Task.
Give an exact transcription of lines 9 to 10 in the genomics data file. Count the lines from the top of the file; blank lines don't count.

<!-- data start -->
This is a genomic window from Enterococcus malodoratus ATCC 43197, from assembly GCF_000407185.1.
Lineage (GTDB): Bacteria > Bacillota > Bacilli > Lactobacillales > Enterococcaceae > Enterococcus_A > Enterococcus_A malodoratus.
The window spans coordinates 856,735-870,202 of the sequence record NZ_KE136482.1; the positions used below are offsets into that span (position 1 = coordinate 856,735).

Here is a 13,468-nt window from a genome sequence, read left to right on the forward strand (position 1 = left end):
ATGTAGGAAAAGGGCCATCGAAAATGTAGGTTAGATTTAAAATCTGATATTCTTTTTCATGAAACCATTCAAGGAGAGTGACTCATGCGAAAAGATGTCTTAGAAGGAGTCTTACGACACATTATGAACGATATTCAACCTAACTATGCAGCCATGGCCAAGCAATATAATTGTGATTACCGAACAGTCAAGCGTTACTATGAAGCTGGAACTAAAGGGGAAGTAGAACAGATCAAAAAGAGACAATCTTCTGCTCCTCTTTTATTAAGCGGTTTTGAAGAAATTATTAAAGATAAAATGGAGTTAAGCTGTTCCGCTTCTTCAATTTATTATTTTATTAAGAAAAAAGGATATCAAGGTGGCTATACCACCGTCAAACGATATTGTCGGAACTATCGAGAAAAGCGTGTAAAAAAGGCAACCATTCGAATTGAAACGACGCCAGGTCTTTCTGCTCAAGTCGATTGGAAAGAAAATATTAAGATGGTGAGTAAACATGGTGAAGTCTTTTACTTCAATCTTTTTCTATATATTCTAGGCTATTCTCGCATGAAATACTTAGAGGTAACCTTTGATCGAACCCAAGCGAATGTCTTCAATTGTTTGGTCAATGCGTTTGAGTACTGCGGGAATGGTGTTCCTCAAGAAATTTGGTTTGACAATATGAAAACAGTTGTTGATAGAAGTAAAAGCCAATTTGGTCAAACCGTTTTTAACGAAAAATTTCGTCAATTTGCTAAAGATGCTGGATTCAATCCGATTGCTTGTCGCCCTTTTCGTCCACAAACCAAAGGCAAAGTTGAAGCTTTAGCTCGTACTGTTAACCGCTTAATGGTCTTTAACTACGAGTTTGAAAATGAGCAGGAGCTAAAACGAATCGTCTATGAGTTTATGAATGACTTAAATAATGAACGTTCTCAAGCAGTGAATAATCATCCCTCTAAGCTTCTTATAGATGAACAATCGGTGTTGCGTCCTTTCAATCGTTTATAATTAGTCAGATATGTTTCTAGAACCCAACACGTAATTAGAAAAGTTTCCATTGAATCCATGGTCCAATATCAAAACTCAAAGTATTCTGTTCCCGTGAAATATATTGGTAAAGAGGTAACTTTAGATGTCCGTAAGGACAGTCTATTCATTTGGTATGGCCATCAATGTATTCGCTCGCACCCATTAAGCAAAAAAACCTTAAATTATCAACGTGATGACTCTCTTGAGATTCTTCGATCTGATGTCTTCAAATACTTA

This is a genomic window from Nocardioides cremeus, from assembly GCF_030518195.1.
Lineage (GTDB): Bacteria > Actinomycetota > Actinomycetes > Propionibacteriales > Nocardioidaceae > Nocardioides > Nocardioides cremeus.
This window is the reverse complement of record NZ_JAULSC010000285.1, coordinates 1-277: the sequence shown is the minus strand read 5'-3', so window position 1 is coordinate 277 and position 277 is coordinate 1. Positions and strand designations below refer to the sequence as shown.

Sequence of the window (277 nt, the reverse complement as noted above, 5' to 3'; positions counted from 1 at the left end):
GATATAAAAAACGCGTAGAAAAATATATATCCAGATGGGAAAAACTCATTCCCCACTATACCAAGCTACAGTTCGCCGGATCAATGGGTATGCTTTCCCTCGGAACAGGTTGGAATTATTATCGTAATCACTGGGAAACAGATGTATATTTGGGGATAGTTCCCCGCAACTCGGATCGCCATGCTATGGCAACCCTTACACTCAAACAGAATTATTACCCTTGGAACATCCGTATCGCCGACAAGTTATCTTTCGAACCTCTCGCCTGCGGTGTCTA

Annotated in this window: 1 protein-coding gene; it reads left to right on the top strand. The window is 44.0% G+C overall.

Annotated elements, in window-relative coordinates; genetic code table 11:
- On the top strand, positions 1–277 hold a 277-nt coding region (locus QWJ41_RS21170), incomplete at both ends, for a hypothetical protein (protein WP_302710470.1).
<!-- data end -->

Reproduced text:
Sequence of the window (277 nt, the reverse complement as noted above, 5' to 3'; positions counted from 1 at the left end):
GATATAAAAAACGCGTAGAAAAATATATATCCAGATGGGAAAAACTCATTCCCCACTATACCAAGCTACAGTTCGCCGGATCAATGGGTATGCTTTCCCTCGGAACAGGTTGGAATTATTATCGTAATCACTGGGAAACAGATGTATATTTGGGGATAGTTCCCCGCAACTCGGATCGCCATGCTATGGCAACCCTTACACTCAAACAGAATTATTACCCTTGGAACATCCGTATCGCCGACAAGTTATCTTTCGAACCTCTCGCCTGCGGTGTCTA